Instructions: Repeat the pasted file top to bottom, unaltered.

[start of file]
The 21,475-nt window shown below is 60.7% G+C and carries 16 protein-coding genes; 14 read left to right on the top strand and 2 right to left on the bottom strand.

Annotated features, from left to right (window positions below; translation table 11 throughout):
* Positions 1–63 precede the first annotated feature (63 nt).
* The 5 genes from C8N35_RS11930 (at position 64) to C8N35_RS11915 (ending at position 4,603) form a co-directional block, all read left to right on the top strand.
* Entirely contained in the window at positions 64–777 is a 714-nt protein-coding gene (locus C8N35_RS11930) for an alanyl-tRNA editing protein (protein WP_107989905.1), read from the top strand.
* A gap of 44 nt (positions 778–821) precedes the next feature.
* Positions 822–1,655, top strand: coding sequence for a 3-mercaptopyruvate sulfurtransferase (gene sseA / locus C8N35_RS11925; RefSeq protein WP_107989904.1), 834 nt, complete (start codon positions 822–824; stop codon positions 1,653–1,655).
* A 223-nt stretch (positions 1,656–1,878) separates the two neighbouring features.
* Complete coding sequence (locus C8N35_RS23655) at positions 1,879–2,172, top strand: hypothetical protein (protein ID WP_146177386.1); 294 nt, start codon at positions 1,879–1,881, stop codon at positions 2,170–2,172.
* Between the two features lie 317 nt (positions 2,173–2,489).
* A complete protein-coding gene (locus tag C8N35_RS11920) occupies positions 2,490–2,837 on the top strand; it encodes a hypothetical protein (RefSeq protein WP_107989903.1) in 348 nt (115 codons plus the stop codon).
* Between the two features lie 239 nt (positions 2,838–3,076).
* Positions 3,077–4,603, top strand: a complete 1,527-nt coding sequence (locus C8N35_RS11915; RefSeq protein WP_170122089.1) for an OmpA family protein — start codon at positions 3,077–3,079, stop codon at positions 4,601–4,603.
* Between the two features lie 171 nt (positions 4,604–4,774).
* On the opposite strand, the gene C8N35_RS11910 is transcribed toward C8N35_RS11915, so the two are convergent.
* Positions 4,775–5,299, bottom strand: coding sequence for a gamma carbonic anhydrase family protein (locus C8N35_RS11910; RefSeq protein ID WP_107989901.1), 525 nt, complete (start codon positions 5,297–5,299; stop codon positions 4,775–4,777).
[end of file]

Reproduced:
The 21,475-nt window shown below is 60.7% G+C and carries 16 protein-coding genes; 14 read left to right on the top strand and 2 right to left on the bottom strand.

Annotated features, from left to right (window positions below; translation table 11 throughout):
* Positions 1–63 precede the first annotated feature (63 nt).
* The 5 genes from C8N35_RS11930 (at position 64) to C8N35_RS11915 (ending at position 4,603) form a co-directional block, all read left to right on the top strand.
* Entirely contained in the window at positions 64–777 is a 714-nt protein-coding gene (locus C8N35_RS11930) for an alanyl-tRNA editing protein (protein WP_107989905.1), read from the top strand.
* A gap of 44 nt (positions 778–821) precedes the next feature.
* Positions 822–1,655, top strand: coding sequence for a 3-mercaptopyruvate sulfurtransferase (gene sseA / locus C8N35_RS11925; RefSeq protein WP_107989904.1), 834 nt, complete (start codon positions 822–824; stop codon positions 1,653–1,655).
* A 223-nt stretch (positions 1,656–1,878) separates the two neighbouring features.
* Complete coding sequence (locus C8N35_RS23655) at positions 1,879–2,172, top strand: hypothetical protein (protein ID WP_146177386.1); 294 nt, start codon at positions 1,879–1,881, stop codon at positions 2,170–2,172.
* Between the two features lie 317 nt (positions 2,173–2,489).
* A complete protein-coding gene (locus tag C8N35_RS11920) occupies positions 2,490–2,837 on the top strand; it encodes a hypothetical protein (RefSeq protein WP_107989903.1) in 348 nt (115 codons plus the stop codon).
* Between the two features lie 239 nt (positions 2,838–3,076).
* Positions 3,077–4,603, top strand: a complete 1,527-nt coding sequence (locus C8N35_RS11915; RefSeq protein WP_170122089.1) for an OmpA family protein — start codon at positions 3,077–3,079, stop codon at positions 4,601–4,603.
* Between the two features lie 171 nt (positions 4,604–4,774).
* On the opposite strand, the gene C8N35_RS11910 is transcribed toward C8N35_RS11915, so the two are convergent.
* Positions 4,775–5,299, bottom strand: coding sequence for a gamma carbonic anhydrase family protein (locus C8N35_RS11910; RefSeq protein ID WP_107989901.1), 525 nt, complete (start codon positions 5,297–5,299; stop codon positions 4,775–4,777).